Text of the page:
Lifestyle

Once, I dreamt of women in trades

WHEN I was a teenager I had a very memorable dream, possibly because for once it didn't feature Samantha Fox or Elle McPherson, or a combination thereof.

Instead I dreamt of women "tradesmen" happily toiling alongside the men in the refinery I was employed at.

Back then, women were either secretaries, cleaners or tea ladies, and sightings were extremely rare.

But the next morning, when I brightly announced to the old tradesmen who were training me, "I reckon we'll see women tradies one day", all hell broke loose.

Judging from their reactions I think what actually came out of my mouth was, "You're all a bunch of overweight, smelly, unshaven, drunken pigs with no brains, skills, looks or talent and should have been drowned at birth."

Anyway, word quickly spread and tradesmen came from far and wide to tell me how wrong I was, and why.

Apparently women were too weak, too emotional, always having babies, wouldn't like getting dirty and we'd spend all day helping them.

It would never, ever happen.

But a Romanian bloke muttered, "There are many women tradesmen and engineers in my old country, it is nothing".

And an old Scotsman admitted that he'd been trained by female mechanics during the Second World War:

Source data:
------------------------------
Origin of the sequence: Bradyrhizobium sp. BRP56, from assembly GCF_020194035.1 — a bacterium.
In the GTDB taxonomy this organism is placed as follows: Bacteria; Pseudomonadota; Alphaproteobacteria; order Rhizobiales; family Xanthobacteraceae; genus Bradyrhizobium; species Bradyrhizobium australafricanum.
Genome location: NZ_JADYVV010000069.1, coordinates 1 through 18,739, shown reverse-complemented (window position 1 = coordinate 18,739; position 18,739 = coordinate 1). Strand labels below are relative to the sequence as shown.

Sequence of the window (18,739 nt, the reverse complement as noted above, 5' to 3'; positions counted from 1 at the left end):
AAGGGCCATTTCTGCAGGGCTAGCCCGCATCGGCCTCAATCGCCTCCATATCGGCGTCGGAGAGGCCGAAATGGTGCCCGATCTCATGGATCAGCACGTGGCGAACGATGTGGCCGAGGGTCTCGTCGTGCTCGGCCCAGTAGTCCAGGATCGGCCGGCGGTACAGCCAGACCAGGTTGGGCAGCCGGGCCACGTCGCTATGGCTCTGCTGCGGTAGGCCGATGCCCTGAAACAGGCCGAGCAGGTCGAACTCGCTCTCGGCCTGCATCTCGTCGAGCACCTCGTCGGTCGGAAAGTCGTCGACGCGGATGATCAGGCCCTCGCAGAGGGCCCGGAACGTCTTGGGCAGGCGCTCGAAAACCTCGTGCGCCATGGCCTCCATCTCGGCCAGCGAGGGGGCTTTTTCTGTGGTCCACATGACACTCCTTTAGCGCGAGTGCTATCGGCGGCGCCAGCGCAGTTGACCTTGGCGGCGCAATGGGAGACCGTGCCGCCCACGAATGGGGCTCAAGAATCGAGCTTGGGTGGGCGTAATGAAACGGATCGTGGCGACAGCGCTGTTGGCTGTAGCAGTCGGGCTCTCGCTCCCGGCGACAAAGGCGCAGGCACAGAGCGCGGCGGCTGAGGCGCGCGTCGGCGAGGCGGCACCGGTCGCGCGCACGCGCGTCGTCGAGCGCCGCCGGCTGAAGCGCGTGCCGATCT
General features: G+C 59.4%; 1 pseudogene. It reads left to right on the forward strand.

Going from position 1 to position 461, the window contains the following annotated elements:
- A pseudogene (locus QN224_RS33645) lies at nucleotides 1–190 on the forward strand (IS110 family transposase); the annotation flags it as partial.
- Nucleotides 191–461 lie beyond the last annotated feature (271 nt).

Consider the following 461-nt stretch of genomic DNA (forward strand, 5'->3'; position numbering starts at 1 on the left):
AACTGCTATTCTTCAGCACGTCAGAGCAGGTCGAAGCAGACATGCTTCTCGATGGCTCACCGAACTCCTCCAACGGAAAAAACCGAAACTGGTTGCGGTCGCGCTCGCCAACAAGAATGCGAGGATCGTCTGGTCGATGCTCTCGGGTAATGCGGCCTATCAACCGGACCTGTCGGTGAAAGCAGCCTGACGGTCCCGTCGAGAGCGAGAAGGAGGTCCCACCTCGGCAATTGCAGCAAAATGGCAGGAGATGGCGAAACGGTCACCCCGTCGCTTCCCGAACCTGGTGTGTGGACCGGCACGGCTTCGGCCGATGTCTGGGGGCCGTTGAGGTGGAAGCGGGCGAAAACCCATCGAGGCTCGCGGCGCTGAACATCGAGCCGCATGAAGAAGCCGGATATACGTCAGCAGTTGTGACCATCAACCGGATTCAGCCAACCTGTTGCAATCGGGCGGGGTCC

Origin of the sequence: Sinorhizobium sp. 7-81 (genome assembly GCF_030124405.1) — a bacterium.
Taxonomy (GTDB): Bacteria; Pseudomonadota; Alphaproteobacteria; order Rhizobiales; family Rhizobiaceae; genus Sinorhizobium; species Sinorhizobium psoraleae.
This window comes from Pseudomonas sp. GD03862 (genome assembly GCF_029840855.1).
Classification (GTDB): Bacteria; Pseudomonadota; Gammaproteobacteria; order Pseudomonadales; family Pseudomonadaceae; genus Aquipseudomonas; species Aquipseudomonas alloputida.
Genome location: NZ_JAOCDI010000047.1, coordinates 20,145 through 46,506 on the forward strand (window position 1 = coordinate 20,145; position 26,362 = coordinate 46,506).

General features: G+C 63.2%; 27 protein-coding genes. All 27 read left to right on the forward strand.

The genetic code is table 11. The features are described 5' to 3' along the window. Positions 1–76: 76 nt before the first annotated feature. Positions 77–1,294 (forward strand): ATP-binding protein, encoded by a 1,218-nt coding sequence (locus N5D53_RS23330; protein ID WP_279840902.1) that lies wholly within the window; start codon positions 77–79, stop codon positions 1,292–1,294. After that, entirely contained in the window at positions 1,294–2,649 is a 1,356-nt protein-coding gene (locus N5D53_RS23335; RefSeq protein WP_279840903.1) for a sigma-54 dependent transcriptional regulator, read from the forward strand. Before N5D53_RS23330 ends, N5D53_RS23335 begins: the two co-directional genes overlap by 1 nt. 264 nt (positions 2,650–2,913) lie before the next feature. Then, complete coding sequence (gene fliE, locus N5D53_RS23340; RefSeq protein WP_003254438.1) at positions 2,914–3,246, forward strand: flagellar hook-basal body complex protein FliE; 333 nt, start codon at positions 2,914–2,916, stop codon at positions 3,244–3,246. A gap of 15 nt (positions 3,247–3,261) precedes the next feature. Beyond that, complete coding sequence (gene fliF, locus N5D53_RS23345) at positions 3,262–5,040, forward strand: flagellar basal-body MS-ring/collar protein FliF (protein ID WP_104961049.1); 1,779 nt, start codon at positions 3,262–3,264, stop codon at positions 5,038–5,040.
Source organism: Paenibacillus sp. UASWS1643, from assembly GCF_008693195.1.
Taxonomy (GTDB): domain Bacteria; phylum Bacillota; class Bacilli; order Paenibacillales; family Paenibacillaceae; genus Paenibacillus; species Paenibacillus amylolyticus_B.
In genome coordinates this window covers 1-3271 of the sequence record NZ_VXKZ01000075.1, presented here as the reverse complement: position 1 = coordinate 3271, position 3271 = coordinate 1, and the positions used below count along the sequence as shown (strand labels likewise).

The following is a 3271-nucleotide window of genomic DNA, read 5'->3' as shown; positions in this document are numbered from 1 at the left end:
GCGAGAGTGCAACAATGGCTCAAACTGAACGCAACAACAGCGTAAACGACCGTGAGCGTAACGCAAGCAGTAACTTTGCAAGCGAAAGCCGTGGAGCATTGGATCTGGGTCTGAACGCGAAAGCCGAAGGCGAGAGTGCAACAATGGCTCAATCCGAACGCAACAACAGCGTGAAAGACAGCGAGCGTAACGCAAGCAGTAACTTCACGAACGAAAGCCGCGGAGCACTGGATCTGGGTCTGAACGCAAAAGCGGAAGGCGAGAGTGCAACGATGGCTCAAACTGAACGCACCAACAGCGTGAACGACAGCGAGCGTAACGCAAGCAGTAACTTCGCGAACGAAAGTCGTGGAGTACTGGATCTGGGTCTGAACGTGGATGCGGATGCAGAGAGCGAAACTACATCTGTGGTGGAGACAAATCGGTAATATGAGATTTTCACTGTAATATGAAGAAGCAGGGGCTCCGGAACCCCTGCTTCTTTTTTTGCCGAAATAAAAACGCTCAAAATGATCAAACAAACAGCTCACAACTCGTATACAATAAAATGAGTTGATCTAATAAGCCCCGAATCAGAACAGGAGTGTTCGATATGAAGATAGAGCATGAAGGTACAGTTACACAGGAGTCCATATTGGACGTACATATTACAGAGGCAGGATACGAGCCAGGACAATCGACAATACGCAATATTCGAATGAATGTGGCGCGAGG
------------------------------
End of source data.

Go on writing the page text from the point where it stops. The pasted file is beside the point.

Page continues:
"A'course, they were all sent back to their kitchens once the men had finished fighting."

Sadly, neither of them voiced these facts too loudly, lest they became the next target.

Eventually, most of those old blokes lived to see women tradies working in the refinery, and today, it's perfectly normal to see girls mixing it with the boys in factories, on building sites, and in every other trade or profession.

It's no longer the stuff of dreams.

Women can do pretty much any job men do. Well, except be Pope, or host Family Feud.

Greg Bray blogs at gregbraywriter.wordpress.com. Find him on Facebook: Greg Bray - Writer.

This column is featured in APN's new Weekend Magazine. Don't miss your weekend lift-out each Saturday 

Topics:  greg bray, opinion, trades, weekend magazine, women




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